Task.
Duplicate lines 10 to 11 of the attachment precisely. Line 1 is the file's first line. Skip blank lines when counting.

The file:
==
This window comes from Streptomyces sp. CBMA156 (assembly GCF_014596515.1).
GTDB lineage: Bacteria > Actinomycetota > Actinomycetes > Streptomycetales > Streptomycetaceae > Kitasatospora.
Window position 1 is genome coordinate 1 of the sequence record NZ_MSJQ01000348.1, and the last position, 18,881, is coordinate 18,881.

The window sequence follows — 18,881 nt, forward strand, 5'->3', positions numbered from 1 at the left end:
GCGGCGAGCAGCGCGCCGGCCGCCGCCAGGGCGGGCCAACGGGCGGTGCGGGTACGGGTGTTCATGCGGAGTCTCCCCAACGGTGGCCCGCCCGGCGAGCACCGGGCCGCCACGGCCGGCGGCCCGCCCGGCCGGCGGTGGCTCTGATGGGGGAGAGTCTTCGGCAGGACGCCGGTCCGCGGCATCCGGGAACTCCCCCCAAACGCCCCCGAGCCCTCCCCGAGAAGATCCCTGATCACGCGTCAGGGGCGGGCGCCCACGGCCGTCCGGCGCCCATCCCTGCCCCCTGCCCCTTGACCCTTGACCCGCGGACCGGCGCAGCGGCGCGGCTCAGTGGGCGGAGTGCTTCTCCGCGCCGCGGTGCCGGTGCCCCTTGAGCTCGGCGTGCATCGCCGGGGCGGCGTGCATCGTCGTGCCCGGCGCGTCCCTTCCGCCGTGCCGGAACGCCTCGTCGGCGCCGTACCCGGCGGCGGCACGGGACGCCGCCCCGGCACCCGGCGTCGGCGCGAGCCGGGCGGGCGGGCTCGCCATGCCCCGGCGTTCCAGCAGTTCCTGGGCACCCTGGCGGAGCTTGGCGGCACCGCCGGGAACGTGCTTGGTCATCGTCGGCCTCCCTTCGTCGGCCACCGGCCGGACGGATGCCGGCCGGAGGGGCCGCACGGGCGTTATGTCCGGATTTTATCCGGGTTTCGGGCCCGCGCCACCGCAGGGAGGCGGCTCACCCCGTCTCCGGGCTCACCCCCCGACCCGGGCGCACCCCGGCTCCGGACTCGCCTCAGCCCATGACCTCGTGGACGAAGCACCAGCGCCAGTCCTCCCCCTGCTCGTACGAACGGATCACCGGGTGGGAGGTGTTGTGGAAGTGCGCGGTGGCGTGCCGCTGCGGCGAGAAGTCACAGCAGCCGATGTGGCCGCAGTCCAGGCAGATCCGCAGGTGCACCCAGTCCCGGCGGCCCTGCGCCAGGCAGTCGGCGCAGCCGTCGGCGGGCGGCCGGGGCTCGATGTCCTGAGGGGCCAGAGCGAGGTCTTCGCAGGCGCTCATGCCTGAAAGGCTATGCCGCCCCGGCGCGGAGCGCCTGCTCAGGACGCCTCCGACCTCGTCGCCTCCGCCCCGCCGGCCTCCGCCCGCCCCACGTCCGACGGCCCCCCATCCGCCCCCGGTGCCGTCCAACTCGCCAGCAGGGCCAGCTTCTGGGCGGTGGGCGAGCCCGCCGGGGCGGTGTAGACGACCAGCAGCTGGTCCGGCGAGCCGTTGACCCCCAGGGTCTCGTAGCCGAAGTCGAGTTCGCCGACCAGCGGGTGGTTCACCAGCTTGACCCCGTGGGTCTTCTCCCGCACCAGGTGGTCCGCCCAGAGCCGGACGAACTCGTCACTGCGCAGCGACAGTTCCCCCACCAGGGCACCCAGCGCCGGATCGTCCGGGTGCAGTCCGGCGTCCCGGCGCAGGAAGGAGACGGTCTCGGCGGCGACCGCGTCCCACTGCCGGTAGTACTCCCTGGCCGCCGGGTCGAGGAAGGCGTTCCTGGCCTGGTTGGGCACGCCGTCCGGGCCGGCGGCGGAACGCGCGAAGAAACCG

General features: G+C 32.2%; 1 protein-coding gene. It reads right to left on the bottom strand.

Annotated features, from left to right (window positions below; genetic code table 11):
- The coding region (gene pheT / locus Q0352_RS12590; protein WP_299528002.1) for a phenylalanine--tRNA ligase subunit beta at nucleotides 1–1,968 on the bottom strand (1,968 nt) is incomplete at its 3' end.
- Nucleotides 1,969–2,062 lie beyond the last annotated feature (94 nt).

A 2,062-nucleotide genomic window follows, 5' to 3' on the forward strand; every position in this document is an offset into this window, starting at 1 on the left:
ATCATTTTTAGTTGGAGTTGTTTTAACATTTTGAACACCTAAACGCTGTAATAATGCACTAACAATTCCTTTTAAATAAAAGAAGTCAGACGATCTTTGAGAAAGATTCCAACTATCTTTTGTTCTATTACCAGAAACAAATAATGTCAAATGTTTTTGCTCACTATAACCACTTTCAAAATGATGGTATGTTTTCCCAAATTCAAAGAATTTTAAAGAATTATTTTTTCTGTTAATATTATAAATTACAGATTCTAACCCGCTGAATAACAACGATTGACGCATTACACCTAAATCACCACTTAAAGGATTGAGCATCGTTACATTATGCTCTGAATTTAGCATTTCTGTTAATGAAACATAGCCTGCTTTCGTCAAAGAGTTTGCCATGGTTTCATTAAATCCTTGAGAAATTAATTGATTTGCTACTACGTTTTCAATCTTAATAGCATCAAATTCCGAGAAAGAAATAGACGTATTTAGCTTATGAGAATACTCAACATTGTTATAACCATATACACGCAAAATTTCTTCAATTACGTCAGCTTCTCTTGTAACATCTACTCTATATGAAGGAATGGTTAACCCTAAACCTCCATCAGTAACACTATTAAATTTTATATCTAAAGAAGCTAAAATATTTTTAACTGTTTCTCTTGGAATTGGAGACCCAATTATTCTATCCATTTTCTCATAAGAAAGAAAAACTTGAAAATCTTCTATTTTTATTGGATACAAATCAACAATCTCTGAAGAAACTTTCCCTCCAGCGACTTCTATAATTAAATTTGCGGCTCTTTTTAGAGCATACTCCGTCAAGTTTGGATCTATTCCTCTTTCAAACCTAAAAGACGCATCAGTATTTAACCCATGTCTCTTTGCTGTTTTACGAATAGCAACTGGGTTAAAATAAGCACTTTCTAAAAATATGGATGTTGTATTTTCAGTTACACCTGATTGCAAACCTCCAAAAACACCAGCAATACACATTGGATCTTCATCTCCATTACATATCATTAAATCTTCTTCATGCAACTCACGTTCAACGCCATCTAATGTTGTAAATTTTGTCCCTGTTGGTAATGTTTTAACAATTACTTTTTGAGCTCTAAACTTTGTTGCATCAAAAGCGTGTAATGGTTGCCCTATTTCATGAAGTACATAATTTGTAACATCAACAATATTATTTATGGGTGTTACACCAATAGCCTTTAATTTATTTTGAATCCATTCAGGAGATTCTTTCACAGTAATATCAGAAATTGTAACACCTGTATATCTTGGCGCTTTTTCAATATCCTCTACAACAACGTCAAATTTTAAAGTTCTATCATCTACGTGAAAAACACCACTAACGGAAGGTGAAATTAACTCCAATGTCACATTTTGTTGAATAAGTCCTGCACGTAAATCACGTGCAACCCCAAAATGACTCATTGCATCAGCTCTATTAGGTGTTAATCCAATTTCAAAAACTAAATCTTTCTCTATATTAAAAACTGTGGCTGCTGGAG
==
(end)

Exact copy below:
A 2,062-nucleotide genomic window follows, 5' to 3' on the forward strand; every position in this document is an offset into this window, starting at 1 on the left:
ATCATTTTTAGTTGGAGTTGTTTTAACATTTTGAACACCTAAACGCTGTAATAATGCACTAACAATTCCTTTTAAATAAAAGAAGTCAGACGATCTTTGAGAAAGATTCCAACTATCTTTTGTTCTATTACCAGAAACAAATAATGTCAAATGTTTTTGCTCACTATAACCACTTTCAAAATGATGGTATGTTTTCCCAAATTCAAAGAATTTTAAAGAATTATTTTTTCTGTTAATATTATAAATTACAGATTCTAACCCGCTGAATAACAACGATTGACGCATTACACCTAAATCACCACTTAAAGGATTGAGCATCGTTACATTATGCTCTGAATTTAGCATTTCTGTTAATGAAACATAGCCTGCTTTCGTCAAAGAGTTTGCCATGGTTTCATTAAATCCTTGAGAAATTAATTGATTTGCTACTACGTTTTCAATCTTAATAGCATCAAATTCCGAGAAAGAAATAGACGTATTTAGCTTATGAGAATACTCAACATTGTTATAACCATATACACGCAAAATTTCTTCAATTACGTCAGCTTCTCTTGTAACATCTACTCTATATGAAGGAATGGTTAACCCTAAACCTCCATCAGTAACACTATTAAATTTTATATCTAAAGAAGCTAAAATATTTTTAACTGTTTCTCTTGGAATTGGAGACCCAATTATTCTATCCATTTTCTCATAAGAAAGAAAAACTTGAAAATCTTCTATTTTTATTGGATACAAATCAACAATCTCTGAAGAAACTTTCCCTCCAGCGACTTCTATAATTAAATTTGCGGCTCTTTTTAGAGCATACTCCGTCAAGTTTGGATCTATTCCTCTTTCAAACCTAAAAGACGCATCAGTATTTAACCCATGTCTCTTTGCTGTTTTACGAATAGCAACTGGGTTAAAATAAGCACTTTCTAAAAATATGGATGTTGTATTTTCAGTTACACCTGATTGCAAACCTCCAAAAACACCAGCAATACACATTGGATCTTCATCTCCATTACATATCATTAAATCTTCTTCATGCAACTCACGTTCAACGCCATCTAATGTTGTAAATTTTGTCCCTGTTGGTAATGTTTTAACAATTACTTTTTGAGCTCTAAACTTTGTTGCATCAAAAGCGTGTAATGGTTGCCCTATTTCATGAAGTACATAATTTGTAACATCAACAATATTATTTATGGGTGTTACACCAATAGCCTTTAATTTATTTTGAATCCATTCAGGAGATTCTTTCACAGTAATATCAGAAATTGTAACACCTGTATATCTTGGCGCTTTTTCAATATCCTCTACAACAACGTCAAATTTTAAAGTTCTATCATCTACGTGAAAAACACCACTAACGGAAGGTGAAATTAACTCCAATGTCACATTTTGTTGAATAAGTCCTGCACGTAAATCACGTGCAACCCCAAAATGACTCATTGCATCAGCTCTATTAGGTGTTAATCCAATTTCAAAAACTAAATCTTTCTCTATATTAAAAACTGTGGCTGCTGGAG